MARVIN ANDREWS touched down in Scotland on a cold October afternoon wearing nothing more than a pair of jeans and a t-shirt ... but carrying dreams of stardom in his suitcase.

It was eight years ago, but little did the giant kid who stepped off a plane from half- way around the world know how his life was about to pan out.

Enjoying life in the semi-pro ranks with his local team in Trinidad and Tobago, the 22-year-old Andrews had actually held the ambition of becoming a fireman as he grew up.

But a plane ticket was thrust into his hands by a coach who felt Andrews had something special, and his amazing story was to begin.

Andrews lined up today at East End Park for Rangers in their crucial game against Dunfermline.

But the devout Christian admits this time of year always lends to reflection of how he has reached this destination in his life.

Andrews revealed: "I was playing for the Carib Lager brewery team in Trinidad and Tobago and it was part-time football.

"I enjoyed that as I had never really seen myself as being a footballer on a professional basis.

"I wanted to be a fireman because I liked the fact they saved people's lives and also because of the way they charged around on the trucks.

"My coach there said to me I was wasting my talent in Trinidad and told me he had a plane ticket for me to go to Scotland.

"I had been around the world a bit with the Under-18 and Under-20 national teams but never to Scotland. All we saw on TV was football from England and Italy so I had no idea what I was walking into.

"I arrived on a cold October day wearing a t-shirt and jeans and thought 'what I have done' "It was freezing and I did not think there was any way I could play football in this country."

The first Scottish manager to set eyes on Andrews was a certain Alex McLeish, then just cutting his teeth in management at Motherwell.

Big Eck had been tipped off about this huge young man with such physical raw attributes, and Andrews went to work on getting himself a deal.

He went on: "I had a two-week trial arranged at Motherwell where Alex McLeish was the gaffer.

"I did OK but he was honest and said he was looking for a bit more experience and I was only 22.

"He needed someone to go straight into the team and I had no idea about Scottish football.

"My agent then took a call from Jimmy Nicholl at Raith and after a trial I got a two-year deal in February 1998.

"Of course it was tough as I was young and knew nothing about the country, but I moved into a lovely B&B in Kirkcaldy and they treated me like family.

"I actually stayed there for four years and only left to get my own place a couple of years after I moved to Livingston in 2000."

It was during his time at Raith that Andrews was to come across the man who would introduce him to a new way of believing.

His mother had always reared her son in the Word of God back in the Caribbean, but an injury dilemma led Andrews down the road that he follows so closely now.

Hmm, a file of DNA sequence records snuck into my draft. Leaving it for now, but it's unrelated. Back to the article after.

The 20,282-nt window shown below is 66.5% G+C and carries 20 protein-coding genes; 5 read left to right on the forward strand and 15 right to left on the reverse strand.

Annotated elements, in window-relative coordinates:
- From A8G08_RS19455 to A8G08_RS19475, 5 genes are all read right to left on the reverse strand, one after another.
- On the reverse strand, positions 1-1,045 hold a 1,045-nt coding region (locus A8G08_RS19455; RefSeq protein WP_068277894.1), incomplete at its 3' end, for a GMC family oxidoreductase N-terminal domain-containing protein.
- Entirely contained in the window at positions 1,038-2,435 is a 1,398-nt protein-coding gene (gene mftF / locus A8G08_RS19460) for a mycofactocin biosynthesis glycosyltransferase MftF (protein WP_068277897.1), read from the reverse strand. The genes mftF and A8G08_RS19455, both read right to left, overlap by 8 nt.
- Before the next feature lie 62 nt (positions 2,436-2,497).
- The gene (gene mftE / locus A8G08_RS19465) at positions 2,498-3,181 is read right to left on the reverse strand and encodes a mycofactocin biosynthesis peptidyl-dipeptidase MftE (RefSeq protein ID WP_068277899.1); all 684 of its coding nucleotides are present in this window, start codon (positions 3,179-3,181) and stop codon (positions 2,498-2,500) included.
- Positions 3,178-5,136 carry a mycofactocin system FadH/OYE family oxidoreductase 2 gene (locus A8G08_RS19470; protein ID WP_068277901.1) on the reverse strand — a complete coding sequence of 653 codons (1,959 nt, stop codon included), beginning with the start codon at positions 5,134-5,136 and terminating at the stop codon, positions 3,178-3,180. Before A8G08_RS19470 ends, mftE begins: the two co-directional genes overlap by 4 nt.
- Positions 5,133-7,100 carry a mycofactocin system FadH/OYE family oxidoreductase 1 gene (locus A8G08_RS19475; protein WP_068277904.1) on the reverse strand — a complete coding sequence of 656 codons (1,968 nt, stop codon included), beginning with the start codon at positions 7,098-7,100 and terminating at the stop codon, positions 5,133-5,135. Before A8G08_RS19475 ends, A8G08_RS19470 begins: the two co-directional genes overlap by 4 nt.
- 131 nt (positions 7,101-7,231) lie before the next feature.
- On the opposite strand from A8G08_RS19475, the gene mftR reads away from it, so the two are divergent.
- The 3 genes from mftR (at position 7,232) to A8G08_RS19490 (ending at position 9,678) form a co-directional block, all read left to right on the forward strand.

Many in Scotland have poked fun at his beliefs, but this is something that doesn't concern the Rangers defender who turns 30 next week.

He smiled: "I hadn't gone to church for four or five years when I was back in Trinidad and Tobago, I just read my Bible every day and prayed a lot.

"But when I signed for Raith Rovers in 1998 I picked up a bad groin injury and the doctors told me I would need to have a metal plate inserted into my abdomen.

"I didn't want to have that done and I spoke to my close friend, Tony Rougier, who was playing with Hibs at the time.

"He took me to the Zion Praise Centre International and I met Pastor Joe Nwokoye.

"We prayed together and from that day on I put my faith in God and the church to help me with any problem, be it physical or anything else in my life.

" I never had that operation, and that's why I didn't have one on my knee last year.

"I go to church now every day after training and also to the services on Wednesdays, Fridays and twice on Sundays.

"If I can't make it because of games then I pray in my car, wherever I am.

"The church is not a building, it is around you all the time."

But what kind of reaction does Andrews get from his team-mates in the dressing room?

The image of a typical footballer is one of someone who races away from training in their fast car to the luxury homes, not to church.

"The players at Rangers respect my beliefs, as have all the guys at every club I've played at since coming to Scotland," he went on.

"They actually ask me a lot of questions about it and they are very interested. They want to know why I believe in it so strongly and I tell them.

"Faith is the most important thing in my life and I could not be where I am in football without it.

"I don't get upset at all when I hear or read about people laughing at me. I know what God means to me and that is the most important thing."

Andrews has now started enough games in the past two seasons to earn himself a one- year extension on the contract that expires at the end of this season.

That will allow him to continue the excellent relationship he has forged with the Rangers fans - and go off to his World Cup adventure with Trinidad and Tobago this summer with his future secure.

So how does he feel being a cult hero?

"It has taken a bit of getting used to, but I love the Rangers fans," he smiled. "I think they appreciate the way I play the game for them.

"My mother always said to me that if you are going to do anything in life, then give it everything you have.

"I give Rangers 110% every time I take to the field. I think supporters deserve that.

"I never felt I would be as successful at such a big club, but I know I have to keep on working to improve, especially with the European games."